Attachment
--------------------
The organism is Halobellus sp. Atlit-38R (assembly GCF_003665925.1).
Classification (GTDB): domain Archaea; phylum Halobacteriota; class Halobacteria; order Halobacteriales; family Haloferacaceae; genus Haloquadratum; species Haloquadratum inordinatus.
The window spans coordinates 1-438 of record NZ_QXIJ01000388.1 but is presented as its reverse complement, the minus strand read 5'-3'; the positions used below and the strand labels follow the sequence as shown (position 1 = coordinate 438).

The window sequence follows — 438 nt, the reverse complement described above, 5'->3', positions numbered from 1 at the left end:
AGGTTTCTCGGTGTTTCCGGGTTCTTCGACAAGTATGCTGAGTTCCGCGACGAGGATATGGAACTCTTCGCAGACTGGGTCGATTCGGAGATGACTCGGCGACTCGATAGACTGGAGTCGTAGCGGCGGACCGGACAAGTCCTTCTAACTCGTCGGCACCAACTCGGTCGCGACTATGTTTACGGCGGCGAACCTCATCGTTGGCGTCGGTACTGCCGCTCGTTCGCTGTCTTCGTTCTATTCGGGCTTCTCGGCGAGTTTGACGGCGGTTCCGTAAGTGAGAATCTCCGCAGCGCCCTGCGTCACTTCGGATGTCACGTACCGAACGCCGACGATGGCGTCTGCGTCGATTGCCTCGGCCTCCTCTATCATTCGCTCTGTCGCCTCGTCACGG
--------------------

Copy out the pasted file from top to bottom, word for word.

The organism is Halobellus sp. Atlit-38R (assembly GCF_003665925.1).
Classification (GTDB): domain Archaea; phylum Halobacteriota; class Halobacteria; order Halobacteriales; family Haloferacaceae; genus Haloquadratum; species Haloquadratum inordinatus.
The window spans coordinates 1-438 of record NZ_QXIJ01000388.1 but is presented as its reverse complement, the minus strand read 5'-3'; the positions used below and the strand labels follow the sequence as shown (position 1 = coordinate 438).

The window sequence follows — 438 nt, the reverse complement described above, 5'->3', positions numbered from 1 at the left end:
AGGTTTCTCGGTGTTTCCGGGTTCTTCGACAAGTATGCTGAGTTCCGCGACGAGGATATGGAACTCTTCGCAGACTGGGTCGATTCGGAGATGACTCGGCGACTCGATAGACTGGAGTCGTAGCGGCGGACCGGACAAGTCCTTCTAACTCGTCGGCACCAACTCGGTCGCGACTATGTTTACGGCGGCGAACCTCATCGTTGGCGTCGGTACTGCCGCTCGTTCGCTGTCTTCGTTCTATTCGGGCTTCTCGGCGAGTTTGACGGCGGTTCCGTAAGTGAGAATCTCCGCAGCGCCCTGCGTCACTTCGGATGTCACGTACCGAACGCCGACGATGGCGTCTGCGTCGATTGCCTCGGCCTCCTCTATCATTCGCTCTGTCGCCTCGTCACGG